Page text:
What is KEYWORD RESEARCH? The main goal of Keyword Research (KR) is to expand your knowledge about the keywords you can rank for and target your pages with. By performing keyword research, you can also learn more about your customers overall. You can get to know your niche better and follow the most popular queries in it, so you can create quality content that will meet your potential customer’s expectations.
Beware what you type into a search box.
Ranking for the right keywords is the main factor that brings more users to your site. But how can you know which keywords are right for your website? The answer is simple – Keyword Research!
This article is not meant to be an ultimate guide on “how to do perfect keyword research” because every SEO that performs KR does it their own way. The following article describes my personal way of thinking during the creation of keyword research.
But before we dive in, we need to start with some dry theory.
The Value of Keywords
Keyword value is one of the things you need to consider when doing keyword research, and you can do this from two perspectives — objective and subjective.
The objective value of a keyword refers to the general parameters provided by various tools. There are many parameters that describe the objective value of a keyword, but the two most important are:
- Search Volume — this is the keyword’s popularity; how often users search for it.
- Keyword Difficulty — this is how hard it will be to achieve high positions for this particular keyword.
The subjective value of a keyword tells you how much it might be worth to your site and your business profile. To figure this out, you need to answer some questions first.
Does this keyword fit your site?
Will users be satisfied when they get to your site looking for this phrase?
Will the traffic created by this keyword be financially beneficial?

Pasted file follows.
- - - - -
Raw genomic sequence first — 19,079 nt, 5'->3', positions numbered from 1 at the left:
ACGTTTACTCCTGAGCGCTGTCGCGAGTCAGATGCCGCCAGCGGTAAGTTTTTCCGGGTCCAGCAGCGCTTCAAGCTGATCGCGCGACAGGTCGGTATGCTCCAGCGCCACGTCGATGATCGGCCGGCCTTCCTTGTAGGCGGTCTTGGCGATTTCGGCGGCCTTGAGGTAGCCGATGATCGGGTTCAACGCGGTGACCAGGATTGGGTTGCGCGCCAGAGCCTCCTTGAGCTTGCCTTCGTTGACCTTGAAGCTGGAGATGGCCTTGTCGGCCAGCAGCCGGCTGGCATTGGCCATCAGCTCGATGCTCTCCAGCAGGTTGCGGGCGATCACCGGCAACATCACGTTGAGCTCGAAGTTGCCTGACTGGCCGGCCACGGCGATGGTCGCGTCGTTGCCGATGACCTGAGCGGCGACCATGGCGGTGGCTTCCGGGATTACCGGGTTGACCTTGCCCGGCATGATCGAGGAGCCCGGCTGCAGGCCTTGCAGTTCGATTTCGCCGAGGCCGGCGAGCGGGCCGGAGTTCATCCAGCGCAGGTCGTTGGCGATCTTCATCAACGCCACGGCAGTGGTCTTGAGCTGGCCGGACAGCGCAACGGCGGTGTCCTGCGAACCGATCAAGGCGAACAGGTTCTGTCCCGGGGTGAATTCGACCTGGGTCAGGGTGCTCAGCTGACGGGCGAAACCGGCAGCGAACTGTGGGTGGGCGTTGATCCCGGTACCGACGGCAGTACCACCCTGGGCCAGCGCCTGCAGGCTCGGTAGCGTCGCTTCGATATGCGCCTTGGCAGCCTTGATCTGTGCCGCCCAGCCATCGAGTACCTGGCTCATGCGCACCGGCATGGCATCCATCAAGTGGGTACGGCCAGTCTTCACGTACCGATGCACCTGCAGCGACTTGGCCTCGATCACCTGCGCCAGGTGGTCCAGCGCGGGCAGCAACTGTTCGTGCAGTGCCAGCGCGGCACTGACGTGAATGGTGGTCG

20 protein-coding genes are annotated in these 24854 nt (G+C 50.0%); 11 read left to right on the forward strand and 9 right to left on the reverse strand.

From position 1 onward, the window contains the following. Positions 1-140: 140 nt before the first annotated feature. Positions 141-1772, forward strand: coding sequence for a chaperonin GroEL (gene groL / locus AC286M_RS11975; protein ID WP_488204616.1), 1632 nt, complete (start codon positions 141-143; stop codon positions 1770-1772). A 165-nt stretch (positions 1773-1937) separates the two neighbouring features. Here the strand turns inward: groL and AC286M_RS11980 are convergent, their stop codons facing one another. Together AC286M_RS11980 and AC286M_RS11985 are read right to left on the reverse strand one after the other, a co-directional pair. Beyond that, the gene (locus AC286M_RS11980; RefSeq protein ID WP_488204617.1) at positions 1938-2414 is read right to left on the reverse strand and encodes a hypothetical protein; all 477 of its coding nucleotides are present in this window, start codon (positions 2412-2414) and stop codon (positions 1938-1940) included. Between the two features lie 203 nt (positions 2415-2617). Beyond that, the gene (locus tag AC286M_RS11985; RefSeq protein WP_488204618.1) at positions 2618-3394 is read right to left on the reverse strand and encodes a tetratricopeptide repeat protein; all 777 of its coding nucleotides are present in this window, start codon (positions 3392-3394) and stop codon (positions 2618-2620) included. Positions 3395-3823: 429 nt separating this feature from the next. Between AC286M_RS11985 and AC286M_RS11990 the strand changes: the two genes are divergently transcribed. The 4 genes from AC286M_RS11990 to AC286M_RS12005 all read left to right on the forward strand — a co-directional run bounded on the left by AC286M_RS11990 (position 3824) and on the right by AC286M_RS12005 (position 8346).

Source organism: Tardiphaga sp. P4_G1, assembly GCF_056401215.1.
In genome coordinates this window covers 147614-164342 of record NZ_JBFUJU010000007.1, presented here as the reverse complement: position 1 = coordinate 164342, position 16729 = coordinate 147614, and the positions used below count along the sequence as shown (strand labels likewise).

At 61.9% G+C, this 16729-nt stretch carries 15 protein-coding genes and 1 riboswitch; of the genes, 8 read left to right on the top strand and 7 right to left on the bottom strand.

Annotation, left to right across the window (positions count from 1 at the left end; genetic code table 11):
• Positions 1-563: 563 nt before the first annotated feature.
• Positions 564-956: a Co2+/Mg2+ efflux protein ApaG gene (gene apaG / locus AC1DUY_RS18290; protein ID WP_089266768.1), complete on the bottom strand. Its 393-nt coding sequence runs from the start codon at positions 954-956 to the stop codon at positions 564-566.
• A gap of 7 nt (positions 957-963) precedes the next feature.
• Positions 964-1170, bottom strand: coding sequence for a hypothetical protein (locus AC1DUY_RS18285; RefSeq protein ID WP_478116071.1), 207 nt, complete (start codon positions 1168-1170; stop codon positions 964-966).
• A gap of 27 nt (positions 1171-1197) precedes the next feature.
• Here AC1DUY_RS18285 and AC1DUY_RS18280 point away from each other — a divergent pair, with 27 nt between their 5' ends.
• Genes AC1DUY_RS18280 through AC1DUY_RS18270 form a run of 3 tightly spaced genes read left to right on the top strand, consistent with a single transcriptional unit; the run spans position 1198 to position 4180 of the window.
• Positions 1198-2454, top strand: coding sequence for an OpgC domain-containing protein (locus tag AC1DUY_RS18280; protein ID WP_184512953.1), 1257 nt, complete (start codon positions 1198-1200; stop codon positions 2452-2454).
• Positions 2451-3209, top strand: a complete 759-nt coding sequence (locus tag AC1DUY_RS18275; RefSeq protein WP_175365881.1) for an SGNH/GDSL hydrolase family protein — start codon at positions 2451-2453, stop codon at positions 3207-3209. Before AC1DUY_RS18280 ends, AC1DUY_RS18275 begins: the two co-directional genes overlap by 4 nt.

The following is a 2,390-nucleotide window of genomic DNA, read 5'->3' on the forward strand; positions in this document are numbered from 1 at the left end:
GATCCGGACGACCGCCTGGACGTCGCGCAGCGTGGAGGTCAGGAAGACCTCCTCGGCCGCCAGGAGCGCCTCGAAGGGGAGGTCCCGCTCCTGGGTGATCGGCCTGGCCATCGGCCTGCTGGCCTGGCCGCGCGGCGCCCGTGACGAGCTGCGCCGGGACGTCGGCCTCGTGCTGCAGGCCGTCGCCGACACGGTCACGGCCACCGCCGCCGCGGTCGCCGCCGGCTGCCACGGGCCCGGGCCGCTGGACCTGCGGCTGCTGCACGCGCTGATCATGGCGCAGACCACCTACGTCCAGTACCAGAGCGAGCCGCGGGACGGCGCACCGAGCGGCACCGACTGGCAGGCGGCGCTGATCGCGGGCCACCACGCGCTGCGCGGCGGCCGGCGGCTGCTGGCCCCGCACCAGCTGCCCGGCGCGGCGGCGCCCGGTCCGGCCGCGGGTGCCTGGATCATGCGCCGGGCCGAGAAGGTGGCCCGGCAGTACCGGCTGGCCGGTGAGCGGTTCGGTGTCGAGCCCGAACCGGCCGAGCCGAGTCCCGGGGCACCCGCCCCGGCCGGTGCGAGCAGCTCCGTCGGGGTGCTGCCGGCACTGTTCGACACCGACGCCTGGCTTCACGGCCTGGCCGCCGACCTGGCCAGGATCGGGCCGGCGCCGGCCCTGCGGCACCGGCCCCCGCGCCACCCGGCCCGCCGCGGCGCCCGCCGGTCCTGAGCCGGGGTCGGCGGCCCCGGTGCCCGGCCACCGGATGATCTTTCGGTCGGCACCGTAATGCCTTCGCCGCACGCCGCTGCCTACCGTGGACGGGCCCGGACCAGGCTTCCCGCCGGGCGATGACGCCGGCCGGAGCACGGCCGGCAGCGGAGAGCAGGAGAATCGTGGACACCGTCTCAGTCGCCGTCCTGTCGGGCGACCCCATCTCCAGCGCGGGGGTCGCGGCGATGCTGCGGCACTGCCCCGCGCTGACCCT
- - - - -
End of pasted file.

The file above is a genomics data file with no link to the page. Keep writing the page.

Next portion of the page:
If you answered YES to all those questions, then using this keyword might turn out to be profitable, and you can try to optimize your site around it.
Types of Keywords
Not all keywords are created equally. Depending on how often users search for them, they can be divided into two main groups: head and long-tail keywords.
The most common search terms are called head keywords. While these keywords may be popular, most of these queries are very general; thus making it much harder to achieve high positions in the search results for them.
The second group of search terms is long-tail keywords. These are more specific and usually longer than head keywords and should be the main part of a keyword research strategy. They are not as popular as head keywords, but they take up 70% of all internet searches and most of the overall search volume if we put them all together.
And unlike head keywords, marketers have noticed that long-tail phrases convert to profit because of the focus on a specific product or a phrase.
For example, users searching for “chair” are probably just browsing. However, someone searching for “white dining room chair” is probably also browsing, but with their wallet already open.
Keywords Categorized by Purpose
Another way to divide keywords is based on their purpose. We can divide them into four groups:
- Commercial keywords
- Transactional keywords
- Informational keywords
- Navigational keywords
This group of keywords is the widest of the four and is directly connected to your niche.
You want to use as many of the most popular and commercial-worthy keywords as you can, but it is more important to remember that you want to stick to keywords that are directly connected to your niche.
For example, if you own a website that only sells chairs, you don’t want to rank for tables because they have four legs too — they’re not chairs, so screw ’em!
The goal of these keywords is to bring more users to your site. But you need to realize that the user status is not enough — you want customers. This is why we have the next group of keywords.
Such keywords are perfect for pages like product listings because they use terms like “buy,” “for sale,” “purchase,” and so on.
In this group, you can also find more specific phrases like “black leather chair.” When users search for these phrases, you can say that they already have all the information they need — they know what they want and are determined to make a purchase.
But what if they are still looking for some information before buying your product?